Thursday, March 1, 2007

1 March - day 12

Yikes - It’s March already! Where does the time go?
Today has been another day without much field activity. We had lots of rain last night, which meant that our cameras didn’t pick up much but raindrops. And luckily, we didn’t get any hamsters – I was worried we’d find cold wet animals in our traps, which would not have made me happy. Because our permits haven’t come through yet, Cumali went into the field to check the traps, and said that four were plugged – which is a sign that someone lives there. That is fantastic!

We had another Kilis run this morning, but thanks for Alice and Ben, I was able to bow out. I stayed home and made notes about our activities and organized things.

When Alice and Ben returned, we all got into another great discussion of research ideas – and nailed down plans for at least two topics, and have methods for several others germinating quietly. Since then, we’ve each been on our computers doing lit searches and looking at journal articles. My eyes are slightly glazed, so I thought I’d write a post instead.

As promised, I will include a story from the past couple of weeks. Today’s topic: Tea. We drink tea constantly. Even the two Brits say the Turks are excessive when it comes to Tea. Not only do we drink tea with every meal, but we drink it whenever we are in a social or business situation. Safak and I went to pay the van rental and we drank tea. When we go to the army or police offices to see about the permits, we drink tea. When you walk into a store, they offer you tea. In addition to the tea while conducting business, we have the tea that is greasing the political wheel as it were. The other day we went to the Jandarme office here (local army office) to have tea with the commander. We also made a social call to the Mayor’s office, where, of course, we had tea. Turks must have enormous bladders!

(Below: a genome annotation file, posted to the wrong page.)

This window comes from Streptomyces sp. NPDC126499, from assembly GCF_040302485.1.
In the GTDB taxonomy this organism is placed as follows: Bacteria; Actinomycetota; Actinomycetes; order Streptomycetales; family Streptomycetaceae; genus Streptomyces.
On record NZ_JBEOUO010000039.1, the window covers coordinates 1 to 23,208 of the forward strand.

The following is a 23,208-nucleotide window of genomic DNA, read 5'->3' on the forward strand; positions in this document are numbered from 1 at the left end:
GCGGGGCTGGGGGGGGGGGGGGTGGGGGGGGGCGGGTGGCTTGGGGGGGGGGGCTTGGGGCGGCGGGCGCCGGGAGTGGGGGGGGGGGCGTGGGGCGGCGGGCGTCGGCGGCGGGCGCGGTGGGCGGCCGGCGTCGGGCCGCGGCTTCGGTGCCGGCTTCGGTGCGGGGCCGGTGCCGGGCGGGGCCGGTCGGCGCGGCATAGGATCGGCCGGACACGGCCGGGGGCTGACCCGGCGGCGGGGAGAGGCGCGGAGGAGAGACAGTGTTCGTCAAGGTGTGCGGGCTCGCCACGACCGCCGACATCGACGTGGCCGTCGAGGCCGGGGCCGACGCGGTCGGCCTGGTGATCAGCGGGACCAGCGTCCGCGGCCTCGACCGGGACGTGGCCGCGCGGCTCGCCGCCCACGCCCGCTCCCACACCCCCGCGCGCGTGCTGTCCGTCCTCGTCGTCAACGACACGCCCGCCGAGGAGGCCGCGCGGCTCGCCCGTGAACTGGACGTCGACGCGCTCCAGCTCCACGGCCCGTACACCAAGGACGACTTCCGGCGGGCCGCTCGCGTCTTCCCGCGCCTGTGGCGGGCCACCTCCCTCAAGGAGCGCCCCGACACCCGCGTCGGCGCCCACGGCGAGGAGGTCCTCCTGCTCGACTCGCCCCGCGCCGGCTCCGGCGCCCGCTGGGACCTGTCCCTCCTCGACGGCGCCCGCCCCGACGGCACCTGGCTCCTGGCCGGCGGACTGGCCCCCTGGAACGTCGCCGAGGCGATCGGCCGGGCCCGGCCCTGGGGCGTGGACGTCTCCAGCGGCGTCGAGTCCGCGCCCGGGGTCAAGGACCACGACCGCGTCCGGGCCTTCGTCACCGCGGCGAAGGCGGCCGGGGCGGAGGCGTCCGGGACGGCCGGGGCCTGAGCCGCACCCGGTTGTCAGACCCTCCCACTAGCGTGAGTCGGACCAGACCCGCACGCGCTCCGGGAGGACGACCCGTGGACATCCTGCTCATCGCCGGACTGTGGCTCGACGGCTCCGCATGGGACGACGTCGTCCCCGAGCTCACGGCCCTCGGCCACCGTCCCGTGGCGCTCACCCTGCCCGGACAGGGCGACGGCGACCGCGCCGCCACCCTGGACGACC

These social calls are always a bit awkward because the English speakers just sit there while the Turks blab and blab. I try to take part, but I’m not very good.

I hope all is well with everyone –
I’d love to hear from you.


Leora said...

May your bladder be healthy and adaptive to the Turkish lifestyle!

I'm really enjoying your blogs, Misty!

MEM said...

Thanks, Leora! It's nice to know that someone is actually reading them. Bob has told me about all of the snow in Ithaca - I hope you're able to get out and enjoy that, too!

Nic McPhee said...

At least you like the tea well enough. Imagine if you really hated it or had an allergy to it.

How well do random folks in your neighborhood speak English? In most of Europe (esp. "western" Europe) I'd guess that your average mayor would be reasonably conversant in English. I remember more than a few conversations in Hungary where I sat and listened to other people talk in Hungarian, though. At least you can swear at them if you need to :-).

We had two consecutive snow storms last week that dumped pretty hard across most of Minnesota and Wisconsin. Morris missed most of the snow from the second one, but we still went from bare ground to a food of packed snow in a week. Tom's school was cancelled both Thursday and Friday, mostly due to blowing snow in the country, which he figures almost made up for having to do a lot of shovelling.

MEM said...

Random folks here don't speak any English at all. None. So if we didn't have Safak with us, we'd be in real trouble!